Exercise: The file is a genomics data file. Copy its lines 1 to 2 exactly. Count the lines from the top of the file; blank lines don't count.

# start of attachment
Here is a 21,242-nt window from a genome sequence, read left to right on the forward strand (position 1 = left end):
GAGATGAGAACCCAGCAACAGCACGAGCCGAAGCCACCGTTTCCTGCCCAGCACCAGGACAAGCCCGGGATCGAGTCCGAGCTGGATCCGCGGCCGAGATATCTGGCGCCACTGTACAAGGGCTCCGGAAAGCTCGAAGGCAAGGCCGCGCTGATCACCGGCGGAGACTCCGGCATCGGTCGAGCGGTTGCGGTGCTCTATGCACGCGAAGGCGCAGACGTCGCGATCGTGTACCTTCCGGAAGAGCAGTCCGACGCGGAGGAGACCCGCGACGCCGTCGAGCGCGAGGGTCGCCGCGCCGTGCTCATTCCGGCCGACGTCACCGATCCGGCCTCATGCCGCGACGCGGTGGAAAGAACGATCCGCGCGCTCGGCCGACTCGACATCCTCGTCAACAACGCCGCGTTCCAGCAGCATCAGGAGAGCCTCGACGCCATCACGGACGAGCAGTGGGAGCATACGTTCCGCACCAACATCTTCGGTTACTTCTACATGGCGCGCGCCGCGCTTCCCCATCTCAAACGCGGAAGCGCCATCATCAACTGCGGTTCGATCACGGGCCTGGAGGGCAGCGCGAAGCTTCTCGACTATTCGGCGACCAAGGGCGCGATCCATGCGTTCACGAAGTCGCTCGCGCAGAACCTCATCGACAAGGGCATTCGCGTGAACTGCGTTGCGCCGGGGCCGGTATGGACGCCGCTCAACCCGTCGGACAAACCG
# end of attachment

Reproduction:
Here is a 21,242-nt window from a genome sequence, read left to right on the forward strand (position 1 = left end):
GAGATGAGAACCCAGCAACAGCACGAGCCGAAGCCACCGTTTCCTGCCCAGCACCAGGACAAGCCCGGGATCGAGTCCGAGCTGGATCCGCGGCCGAGATATCTGGCGCCACTGTACAAGGGCTCCGGAAAGCTCGAAGGCAAGGCCGCGCTGATCACCGGCGGAGACTCCGGCATCGGTCGAGCGGTTGCGGTGCTCTATGCACGCGAAGGCGCAGACGTCGCGATCGTGTACCTTCCGGAAGAGCAGTCCGACGCGGAGGAGACCCGCGACGCCGTCGAGCGCGAGGGTCGCCGCGCCGTGCTCATTCCGGCCGACGTCACCGATCCGGCCTCATGCCGCGACGCGGTGGAAAGAACGATCCGCGCGCTCGGCCGACTCGACATCCTCGTCAACAACGCCGCGTTCCAGCAGCATCAGGAGAGCCTCGACGCCATCACGGACGAGCAGTGGGAGCATACGTTCCGCACCAACATCTTCGGTTACTTCTACATGGCGCGCGCCGCGCTTCCCCATCTCAAACGCGGAAGCGCCATCATCAACTGCGGTTCGATCACGGGCCTGGAGGGCAGCGCGAAGCTTCTCGACTATTCGGCGACCAAGGGCGCGATCCATGCGTTCACGAAGTCGCTCGCGCAGAACCTCATCGACAAGGGCATTCGCGTGAACTGCGTTGCGCCGGGGCCGGTATGGACGCCGCTCAACCCGTCGGACAAACCG